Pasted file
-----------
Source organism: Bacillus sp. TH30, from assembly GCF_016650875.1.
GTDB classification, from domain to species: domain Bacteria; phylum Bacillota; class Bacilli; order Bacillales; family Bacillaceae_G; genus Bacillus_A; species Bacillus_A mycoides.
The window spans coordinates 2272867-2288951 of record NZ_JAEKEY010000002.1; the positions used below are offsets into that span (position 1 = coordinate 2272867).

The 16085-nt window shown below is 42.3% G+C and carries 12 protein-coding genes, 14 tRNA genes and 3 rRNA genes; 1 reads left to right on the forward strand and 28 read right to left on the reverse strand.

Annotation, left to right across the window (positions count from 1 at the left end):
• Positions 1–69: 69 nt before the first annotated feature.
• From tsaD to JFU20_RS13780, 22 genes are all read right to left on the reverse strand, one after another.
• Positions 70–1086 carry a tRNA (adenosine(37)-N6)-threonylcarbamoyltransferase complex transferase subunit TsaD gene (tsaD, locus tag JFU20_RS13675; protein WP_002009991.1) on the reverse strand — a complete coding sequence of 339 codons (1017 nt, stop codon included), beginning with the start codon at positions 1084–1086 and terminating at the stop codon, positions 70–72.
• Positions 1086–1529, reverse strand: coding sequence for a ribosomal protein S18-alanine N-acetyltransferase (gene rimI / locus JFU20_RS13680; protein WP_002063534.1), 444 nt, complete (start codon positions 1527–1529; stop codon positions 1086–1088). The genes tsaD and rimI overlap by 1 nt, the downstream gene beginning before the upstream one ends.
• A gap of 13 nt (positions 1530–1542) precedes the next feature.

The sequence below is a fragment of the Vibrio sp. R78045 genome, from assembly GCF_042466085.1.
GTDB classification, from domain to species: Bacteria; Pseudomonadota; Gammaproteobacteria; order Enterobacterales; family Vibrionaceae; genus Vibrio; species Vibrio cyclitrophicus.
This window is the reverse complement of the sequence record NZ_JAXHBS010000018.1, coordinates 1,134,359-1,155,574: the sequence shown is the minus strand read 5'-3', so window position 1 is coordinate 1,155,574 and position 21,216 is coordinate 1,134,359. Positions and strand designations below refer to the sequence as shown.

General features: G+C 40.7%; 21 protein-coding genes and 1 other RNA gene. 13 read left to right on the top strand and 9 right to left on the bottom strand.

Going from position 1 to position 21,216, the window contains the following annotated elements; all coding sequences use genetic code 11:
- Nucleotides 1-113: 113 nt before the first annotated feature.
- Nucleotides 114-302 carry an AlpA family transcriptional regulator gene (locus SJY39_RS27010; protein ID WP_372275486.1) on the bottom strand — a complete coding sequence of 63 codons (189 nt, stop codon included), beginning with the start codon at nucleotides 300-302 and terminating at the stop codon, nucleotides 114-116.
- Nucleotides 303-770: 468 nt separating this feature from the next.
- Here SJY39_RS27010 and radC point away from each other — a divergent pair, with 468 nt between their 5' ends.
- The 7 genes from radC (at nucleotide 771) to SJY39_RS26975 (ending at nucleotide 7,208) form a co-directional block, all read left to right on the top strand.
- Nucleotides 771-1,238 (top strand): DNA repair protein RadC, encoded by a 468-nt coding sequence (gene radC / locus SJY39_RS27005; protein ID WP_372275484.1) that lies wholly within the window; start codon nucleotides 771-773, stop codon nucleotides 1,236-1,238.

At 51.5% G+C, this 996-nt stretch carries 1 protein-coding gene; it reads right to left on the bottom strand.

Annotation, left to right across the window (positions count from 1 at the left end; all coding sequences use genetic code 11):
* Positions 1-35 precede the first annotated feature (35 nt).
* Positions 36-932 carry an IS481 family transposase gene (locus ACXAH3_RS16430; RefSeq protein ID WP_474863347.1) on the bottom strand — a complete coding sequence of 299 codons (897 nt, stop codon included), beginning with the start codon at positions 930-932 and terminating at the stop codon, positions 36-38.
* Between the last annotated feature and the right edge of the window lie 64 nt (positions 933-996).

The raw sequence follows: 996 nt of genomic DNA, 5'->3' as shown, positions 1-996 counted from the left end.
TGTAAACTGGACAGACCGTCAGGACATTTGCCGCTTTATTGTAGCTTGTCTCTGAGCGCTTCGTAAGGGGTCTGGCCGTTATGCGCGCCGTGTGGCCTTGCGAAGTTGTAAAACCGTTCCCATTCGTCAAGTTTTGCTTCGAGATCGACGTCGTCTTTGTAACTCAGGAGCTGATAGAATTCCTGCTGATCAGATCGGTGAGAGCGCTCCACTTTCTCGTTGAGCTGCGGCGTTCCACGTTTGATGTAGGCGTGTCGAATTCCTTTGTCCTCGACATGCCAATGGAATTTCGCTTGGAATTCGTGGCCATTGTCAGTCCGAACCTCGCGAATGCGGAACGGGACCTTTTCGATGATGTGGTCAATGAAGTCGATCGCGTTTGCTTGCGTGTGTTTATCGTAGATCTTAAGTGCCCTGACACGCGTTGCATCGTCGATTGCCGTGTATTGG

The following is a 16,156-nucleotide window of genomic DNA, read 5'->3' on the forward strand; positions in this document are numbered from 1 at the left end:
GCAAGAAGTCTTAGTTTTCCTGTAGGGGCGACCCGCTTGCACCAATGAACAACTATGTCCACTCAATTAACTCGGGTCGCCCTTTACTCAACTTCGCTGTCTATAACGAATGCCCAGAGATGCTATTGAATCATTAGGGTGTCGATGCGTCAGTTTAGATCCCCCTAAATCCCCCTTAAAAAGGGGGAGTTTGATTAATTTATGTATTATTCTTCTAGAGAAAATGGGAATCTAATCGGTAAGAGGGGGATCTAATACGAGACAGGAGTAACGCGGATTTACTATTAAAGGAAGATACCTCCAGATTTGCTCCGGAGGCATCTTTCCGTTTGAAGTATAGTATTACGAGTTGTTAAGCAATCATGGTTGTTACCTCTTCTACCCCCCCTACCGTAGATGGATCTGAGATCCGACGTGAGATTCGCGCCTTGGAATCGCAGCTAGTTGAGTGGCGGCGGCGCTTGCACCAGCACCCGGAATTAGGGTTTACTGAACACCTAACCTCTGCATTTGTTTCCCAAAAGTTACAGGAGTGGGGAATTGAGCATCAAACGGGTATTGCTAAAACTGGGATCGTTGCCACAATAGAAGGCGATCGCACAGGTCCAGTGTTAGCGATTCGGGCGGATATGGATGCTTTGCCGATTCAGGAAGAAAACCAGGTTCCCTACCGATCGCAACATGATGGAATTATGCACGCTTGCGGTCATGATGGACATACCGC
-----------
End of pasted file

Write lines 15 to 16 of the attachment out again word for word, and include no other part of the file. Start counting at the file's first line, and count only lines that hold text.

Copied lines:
Going from position 1 to position 21,216, the window contains the following annotated elements; all coding sequences use genetic code 11:
- Nucleotides 1-113: 113 nt before the first annotated feature.